Apple's iBooks2's reinvented textbooks really are something. They're gorgeous, they're fast, they're real-time interactive with up to date information and they'll only cost $14.99 or less. But, to use them, you'll need an iPad--minimum list price: $499.
Can you afford that for your kids? Can your school board? I could, but I've been lucky enough to do well in my career and I only have the one daughter. There's certainly no way that any county I've ever lived in during my life in West Virginia, Maryland, or North Carolina could afford to give every student from K to 12 an iPad. They're lucky when they can provide any kind of computer seat for each kid.
That's why there have been programs like the so-called $100 laptop: the OLPC (One Laptop per Child). The OLPC project aimed to put first low priced notebooks, the XO-1.5 and now tablets, the OLPC XO Tablet, into the hands of kids who don't go to private schools.
These XO Tablet is powered by a 1GHz Marvell Armada PXA618 processor, and have a mere 512MBs of RAM. It can run a minimized version of Red Hat's Fedora Linux with the simplified Sugar interface on top of that and it can also run Android. Price: $100.
Compared to an iPad, the XO Tablet is junk. But, they're also much more affordable and isn't getting information into the hands of students what a textbooks are all about? Wouldn't it be great if you could use Apple's iBook textbooks on an OLPC? Or, for that matter, any of the other low-priced Android tablets or tablet/e-book readers like the Barnes & Noble Nook Tablet or Amazon Kindle Flame? Don't hold your breath.
Apple seems to have no interest in bringing iBooks to Windows PCs, Linux computers, Android tablets or, for that matter, even its own MacBook Air. Low-end Android tablets? Give me a break!
What's that you say? Why can't you just create an ePub version of your iBook textbook and sell it to whomever? Well, first, iBooks Author can create books in iBook format, PDF and text. The iBook format appears to be a variation of the popular and open EPUB format. Closer examination of the format reveals, though, that it appears to be a proprietary fork of EPUB.
On top of that Apple's author end-user license agreement (EULA) seems to forbid you to sell any formatted book created with iBook Author except through Apple. In other words, Apple iBooks are a closed shop for publishers and author as well as for would-be users.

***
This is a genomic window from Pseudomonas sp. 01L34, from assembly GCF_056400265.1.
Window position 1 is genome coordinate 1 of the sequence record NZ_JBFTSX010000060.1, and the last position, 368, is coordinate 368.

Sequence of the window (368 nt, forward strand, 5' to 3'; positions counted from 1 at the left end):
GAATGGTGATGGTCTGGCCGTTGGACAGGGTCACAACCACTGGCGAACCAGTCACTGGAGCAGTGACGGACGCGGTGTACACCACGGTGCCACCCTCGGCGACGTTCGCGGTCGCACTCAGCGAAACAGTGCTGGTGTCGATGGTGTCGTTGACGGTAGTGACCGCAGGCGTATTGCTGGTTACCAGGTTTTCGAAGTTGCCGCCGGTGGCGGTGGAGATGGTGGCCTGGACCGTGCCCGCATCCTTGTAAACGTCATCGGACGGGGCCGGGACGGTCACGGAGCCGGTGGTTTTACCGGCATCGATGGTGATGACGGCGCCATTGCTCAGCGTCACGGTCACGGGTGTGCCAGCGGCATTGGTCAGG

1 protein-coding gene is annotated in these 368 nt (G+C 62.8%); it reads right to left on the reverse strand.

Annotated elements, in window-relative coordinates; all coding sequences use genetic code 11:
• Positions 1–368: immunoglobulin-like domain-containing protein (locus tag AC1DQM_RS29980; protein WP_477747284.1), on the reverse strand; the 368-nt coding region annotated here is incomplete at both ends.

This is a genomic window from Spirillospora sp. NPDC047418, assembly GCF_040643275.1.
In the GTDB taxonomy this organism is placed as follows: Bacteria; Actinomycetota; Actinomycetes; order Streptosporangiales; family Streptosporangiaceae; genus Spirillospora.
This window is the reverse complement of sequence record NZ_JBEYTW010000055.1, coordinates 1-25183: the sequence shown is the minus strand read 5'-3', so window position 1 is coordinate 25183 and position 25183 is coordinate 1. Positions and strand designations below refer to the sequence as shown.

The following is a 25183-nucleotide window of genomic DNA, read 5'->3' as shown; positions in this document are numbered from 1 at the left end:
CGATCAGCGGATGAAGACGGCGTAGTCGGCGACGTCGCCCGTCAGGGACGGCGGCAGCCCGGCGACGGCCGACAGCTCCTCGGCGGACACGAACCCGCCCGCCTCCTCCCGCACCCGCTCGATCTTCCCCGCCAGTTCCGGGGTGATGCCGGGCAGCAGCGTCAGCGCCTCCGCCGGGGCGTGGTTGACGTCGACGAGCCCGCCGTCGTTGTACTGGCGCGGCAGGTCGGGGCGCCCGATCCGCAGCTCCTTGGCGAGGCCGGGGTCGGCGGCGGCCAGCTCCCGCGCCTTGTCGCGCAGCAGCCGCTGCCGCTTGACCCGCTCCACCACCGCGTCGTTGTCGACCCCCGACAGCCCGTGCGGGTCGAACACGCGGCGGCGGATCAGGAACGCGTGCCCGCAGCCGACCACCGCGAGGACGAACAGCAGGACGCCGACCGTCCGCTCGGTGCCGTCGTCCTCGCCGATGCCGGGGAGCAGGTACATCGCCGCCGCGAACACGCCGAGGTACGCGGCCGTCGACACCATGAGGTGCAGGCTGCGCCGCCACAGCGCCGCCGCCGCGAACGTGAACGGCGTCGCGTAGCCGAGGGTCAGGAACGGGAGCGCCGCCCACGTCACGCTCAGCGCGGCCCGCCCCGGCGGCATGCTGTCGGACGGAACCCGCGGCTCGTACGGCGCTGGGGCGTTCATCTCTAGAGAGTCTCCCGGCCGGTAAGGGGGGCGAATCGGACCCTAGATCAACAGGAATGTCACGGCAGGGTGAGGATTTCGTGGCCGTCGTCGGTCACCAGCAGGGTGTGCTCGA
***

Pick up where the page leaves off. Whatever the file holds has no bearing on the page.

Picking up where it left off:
Apple seems to be doing is creating a high-end, locked box for well-off students. If you can afford to get into it, good for you, if you can't pay the price you can't get in. Maybe Amazon can change Apple's mind by successfully competing with them in the textbook market. I doubt that will change Apple's policies though.
It's a pity really. Students need low-priced computers, tablets, and e-books. OLPC does what it can, but it's not enough. In all too many schools, students have to rely upon corporate hand-me-down technology and antique equipment. As Maria De La Vega, superintendent of East Palo Alto's Ravenswood public school district, within an easy drive of Apple's headquarters said to a MoblleBeat reporter, "We don't really have a technology budget. Most of what we've been able to acquire has been through donations and leftovers from offices closing down." That's often the case.
Linux and open source can, and do, help schools get the most from their older hardware, but it's not enough. The digital gap between the haves and have-nots grows wider every year. Just don't look for Apple to help close that gap. That's not their business.
Revised January 23, 2011 to reflect that the iBook format is a proprietary extension of EPUB.
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